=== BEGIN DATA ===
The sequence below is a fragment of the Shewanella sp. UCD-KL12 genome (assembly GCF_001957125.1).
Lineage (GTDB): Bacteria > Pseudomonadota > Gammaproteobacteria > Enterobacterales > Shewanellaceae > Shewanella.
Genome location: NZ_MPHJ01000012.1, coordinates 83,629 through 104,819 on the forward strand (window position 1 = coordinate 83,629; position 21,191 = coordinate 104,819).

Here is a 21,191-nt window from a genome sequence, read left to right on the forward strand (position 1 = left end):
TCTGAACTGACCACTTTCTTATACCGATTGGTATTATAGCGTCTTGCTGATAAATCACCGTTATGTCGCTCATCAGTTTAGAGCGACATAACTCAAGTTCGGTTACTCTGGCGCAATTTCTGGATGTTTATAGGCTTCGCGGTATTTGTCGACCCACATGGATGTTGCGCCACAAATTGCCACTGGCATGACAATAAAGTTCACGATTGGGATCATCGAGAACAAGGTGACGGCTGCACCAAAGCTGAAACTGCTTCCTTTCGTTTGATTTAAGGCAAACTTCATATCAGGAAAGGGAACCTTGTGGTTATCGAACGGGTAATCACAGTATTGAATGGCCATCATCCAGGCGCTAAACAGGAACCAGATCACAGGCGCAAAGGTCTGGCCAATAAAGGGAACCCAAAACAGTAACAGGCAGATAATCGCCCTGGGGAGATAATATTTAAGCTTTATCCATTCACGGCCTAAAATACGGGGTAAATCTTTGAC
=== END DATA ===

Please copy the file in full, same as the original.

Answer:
The sequence below is a fragment of the Shewanella sp. UCD-KL12 genome (assembly GCF_001957125.1).
Lineage (GTDB): Bacteria > Pseudomonadota > Gammaproteobacteria > Enterobacterales > Shewanellaceae > Shewanella.
Genome location: NZ_MPHJ01000012.1, coordinates 83,629 through 104,819 on the forward strand (window position 1 = coordinate 83,629; position 21,191 = coordinate 104,819).

Here is a 21,191-nt window from a genome sequence, read left to right on the forward strand (position 1 = left end):
TCTGAACTGACCACTTTCTTATACCGATTGGTATTATAGCGTCTTGCTGATAAATCACCGTTATGTCGCTCATCAGTTTAGAGCGACATAACTCAAGTTCGGTTACTCTGGCGCAATTTCTGGATGTTTATAGGCTTCGCGGTATTTGTCGACCCACATGGATGTTGCGCCACAAATTGCCACTGGCATGACAATAAAGTTCACGATTGGGATCATCGAGAACAAGGTGACGGCTGCACCAAAGCTGAAACTGCTTCCTTTCGTTTGATTTAAGGCAAACTTCATATCAGGAAAGGGAACCTTGTGGTTATCGAACGGGTAATCACAGTATTGAATGGCCATCATCCAGGCGCTAAACAGGAACCAGATCACAGGCGCAAAGGTCTGGCCAATAAAGGGAACCCAAAACAGTAACAGGCAGATAATCGCCCTGGGGAGATAATATTTAAGCTTTATCCATTCACGGCCTAAAATACGGGGTAAATCTTTGAC